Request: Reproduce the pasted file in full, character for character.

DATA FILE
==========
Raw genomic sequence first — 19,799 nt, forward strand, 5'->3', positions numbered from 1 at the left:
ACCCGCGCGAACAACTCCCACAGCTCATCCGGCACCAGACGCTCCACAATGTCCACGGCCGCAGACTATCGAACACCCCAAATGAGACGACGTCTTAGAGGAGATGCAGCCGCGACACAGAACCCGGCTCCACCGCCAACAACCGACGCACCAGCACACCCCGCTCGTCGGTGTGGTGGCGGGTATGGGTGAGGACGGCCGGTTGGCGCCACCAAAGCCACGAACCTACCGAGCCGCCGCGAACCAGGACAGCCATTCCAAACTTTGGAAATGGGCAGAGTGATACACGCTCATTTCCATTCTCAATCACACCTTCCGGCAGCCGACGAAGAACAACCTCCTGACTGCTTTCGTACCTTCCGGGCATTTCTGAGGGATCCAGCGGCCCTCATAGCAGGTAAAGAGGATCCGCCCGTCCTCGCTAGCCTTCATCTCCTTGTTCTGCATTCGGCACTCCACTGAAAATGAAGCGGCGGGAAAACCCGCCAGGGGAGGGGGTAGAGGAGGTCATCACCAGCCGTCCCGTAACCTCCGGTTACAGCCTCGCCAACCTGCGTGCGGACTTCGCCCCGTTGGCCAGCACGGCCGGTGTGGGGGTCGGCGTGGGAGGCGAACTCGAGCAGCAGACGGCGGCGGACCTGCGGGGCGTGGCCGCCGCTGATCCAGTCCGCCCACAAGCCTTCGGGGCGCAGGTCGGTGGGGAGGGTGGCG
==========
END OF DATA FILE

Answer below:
Raw genomic sequence first — 19,799 nt, forward strand, 5'->3', positions numbered from 1 at the left:
ACCCGCGCGAACAACTCCCACAGCTCATCCGGCACCAGACGCTCCACAATGTCCACGGCCGCAGACTATCGAACACCCCAAATGAGACGACGTCTTAGAGGAGATGCAGCCGCGACACAGAACCCGGCTCCACCGCCAACAACCGACGCACCAGCACACCCCGCTCGTCGGTGTGGTGGCGGGTATGGGTGAGGACGGCCGGTTGGCGCCACCAAAGCCACGAACCTACCGAGCCGCCGCGAACCAGGACAGCCATTCCAAACTTTGGAAATGGGCAGAGTGATACACGCTCATTTCCATTCTCAATCACACCTTCCGGCAGCCGACGAAGAACAACCTCCTGACTGCTTTCGTACCTTCCGGGCATTTCTGAGGGATCCAGCGGCCCTCATAGCAGGTAAAGAGGATCCGCCCGTCCTCGCTAGCCTTCATCTCCTTGTTCTGCATTCGGCACTCCACTGAAAATGAAGCGGCGGGAAAACCCGCCAGGGGAGGGGGTAGAGGAGGTCATCACCAGCCGTCCCGTAACCTCCGGTTACAGCCTCGCCAACCTGCGTGCGGACTTCGCCCCGTTGGCCAGCACGGCCGGTGTGGGGGTCGGCGTGGGAGGCGAACTCGAGCAGCAGACGGCGGCGGACCTGCGGGGCGTGGCCGCCGCTGATCCAGTCCGCCCACAAGCCTTCGGGGCGCAGGTCGGTGGGGAGGGTGGCG